Some special dance forms of punjab
This is a popular dance of Sandal Bar. This is a women's dance and like the Giddha it is danced in a circle. The dancers stand in a ring and swing their hands bringing them up from the sides, right in front, up to the chest and clap. They take the hands down in accordance with a rhythm and a system and clap again. Repeating this gesture, they bend forward and clap again and go round and round in a circle, as the rhythm is maintained with the beat of the feet. Various kinds of swinging movements are performed with the arms. This is a very simple dance. Most of the gestures and confined to the movements of the arms, clicking and clapping. No instrument is required as an accompaniment to this dance. Rhythm is kept up with the beating of feet and clapping. The dance is named after the young heroine of a legend, Sammi, who was madly in love and used to sing and dance as best she could for the sake of her lover.
Kikli is generally popular with the younger girls. They form pairs and then the two girls of each pair stand opposite each other holding each other's hands crosswise. Then they lift their heels and swing round and round on their toes. The movements gets faster and faster, the upper part of the body bends backward and the arms remain fully stretched. As the spinning gathers momentum, it creates an ecstasy and the girls go on and on till they reach the point of exhaustion. Even though they move very fast, they are very careful to maintain rhythm and keep singing various kinds of songs about the mother, the father, the brother, the mother-in-law and about various incidents connected with daily life.
Luddi and Jhumar are also famous dances especially for auspicious occasions. Luddi is generally danced to celebrate a victory. Dancers lift both arms, hop on one foot and move in a circle, swinging their bodies and shaking their shoulders. Though no songs are sung with Luddi, it is a dance bursting with enthusiasm.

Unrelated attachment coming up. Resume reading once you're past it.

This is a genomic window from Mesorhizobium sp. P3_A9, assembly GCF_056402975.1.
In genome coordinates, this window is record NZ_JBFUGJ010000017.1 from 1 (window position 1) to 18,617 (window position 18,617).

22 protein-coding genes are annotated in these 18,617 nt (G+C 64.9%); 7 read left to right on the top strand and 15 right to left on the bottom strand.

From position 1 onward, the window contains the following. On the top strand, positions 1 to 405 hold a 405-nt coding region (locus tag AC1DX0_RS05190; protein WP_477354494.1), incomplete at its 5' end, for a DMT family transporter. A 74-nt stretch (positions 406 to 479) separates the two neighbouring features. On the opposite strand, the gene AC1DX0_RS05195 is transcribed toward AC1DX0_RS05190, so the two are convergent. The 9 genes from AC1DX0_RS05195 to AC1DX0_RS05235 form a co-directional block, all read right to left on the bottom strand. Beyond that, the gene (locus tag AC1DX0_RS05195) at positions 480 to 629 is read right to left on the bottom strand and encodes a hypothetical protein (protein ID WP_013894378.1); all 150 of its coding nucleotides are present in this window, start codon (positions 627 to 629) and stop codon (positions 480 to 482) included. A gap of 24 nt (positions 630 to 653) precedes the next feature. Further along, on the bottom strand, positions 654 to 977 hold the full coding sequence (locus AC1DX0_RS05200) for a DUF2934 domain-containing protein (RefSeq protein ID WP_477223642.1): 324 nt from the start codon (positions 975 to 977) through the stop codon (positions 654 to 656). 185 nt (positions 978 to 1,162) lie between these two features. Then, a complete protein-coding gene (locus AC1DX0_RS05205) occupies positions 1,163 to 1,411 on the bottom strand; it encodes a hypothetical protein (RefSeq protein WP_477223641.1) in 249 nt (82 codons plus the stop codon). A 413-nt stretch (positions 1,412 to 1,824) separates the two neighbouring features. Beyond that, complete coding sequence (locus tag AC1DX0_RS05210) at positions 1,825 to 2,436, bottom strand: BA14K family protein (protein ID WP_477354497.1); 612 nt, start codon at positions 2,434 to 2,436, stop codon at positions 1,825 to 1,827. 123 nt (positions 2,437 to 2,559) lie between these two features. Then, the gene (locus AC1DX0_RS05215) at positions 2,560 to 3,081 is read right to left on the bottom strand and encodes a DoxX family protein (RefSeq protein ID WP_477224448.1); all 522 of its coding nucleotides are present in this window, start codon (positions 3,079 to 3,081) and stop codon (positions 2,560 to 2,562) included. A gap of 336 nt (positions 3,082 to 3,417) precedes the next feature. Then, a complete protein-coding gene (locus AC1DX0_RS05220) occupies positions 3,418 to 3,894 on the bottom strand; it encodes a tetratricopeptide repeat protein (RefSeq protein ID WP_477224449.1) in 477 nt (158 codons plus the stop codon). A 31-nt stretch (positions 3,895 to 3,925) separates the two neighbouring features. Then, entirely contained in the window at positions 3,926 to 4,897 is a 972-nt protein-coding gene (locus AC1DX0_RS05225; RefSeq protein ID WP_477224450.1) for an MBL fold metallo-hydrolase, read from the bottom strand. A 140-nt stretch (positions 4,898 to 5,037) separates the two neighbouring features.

The Jhumar is a folk dance of the harvest season. Although it shares many features with the Bhangra, it can be clearly distinguished from the latter on account of its thematic content and its emphasis on recreating the gaits of animals and birds. In the Bhangra, there is not attempt to show the movements of sowing and reaping the harvest; in the Jhumar all the functions of daily life are recreated and the pairs of dancers who come into the central area, often imitate the movements of the animals they rear. Two men become bullocks of the field, a third plough and the fourth a farmer. The gaits of the animals, the ploughing of the field, sowing of the seeds and harvesting are shown step by step. The crops are cut and then the dancers again rejoin into a circle and dance very much in the manner as of the Bhangra.
Karthi is the only mixed dance of men and women, which used to be more popular in the hills, than in the plains. While the Bhangra and the Jhumar are not preceded by any ritual to a deity, in the Karthi, offerings are first made to a deity, at a harvest time. This is followed by women leading the processions and singing songs. The men follow, and then a circle is formed with men and women alternating and linking hands. The accompanying songs are sentimental, and tell of battles fought and victories won, of the union and quarrels of lovers. The tempo of the Karthi is a slower than the tempo of the other two dances. There is much clapping of hands both singly and in pairs. While no wind instruments are used in the Bhangra and the Jhumar, a folk Shenai and other wind instruments are in evidence in the Karthi.
Re: Some special dance forms of punjab
This dance associated with Muslim holymen called pirs and is generally danced in their hermitages (khangahs). This dance is mostly performed in sitting posture, sometimes it is also danced around the grave of a preceptor. A single dancer can also perform this dance. Normally the dancer wears black.
Also called the gaatka dance, this is a dance of celebration. Two men, each holding colourful staves, dance round each other and tap their sticks together in rhythm with the drums. This dance is often part of marriage celebrations.
Similar to bhangra and is danced by men in a circle.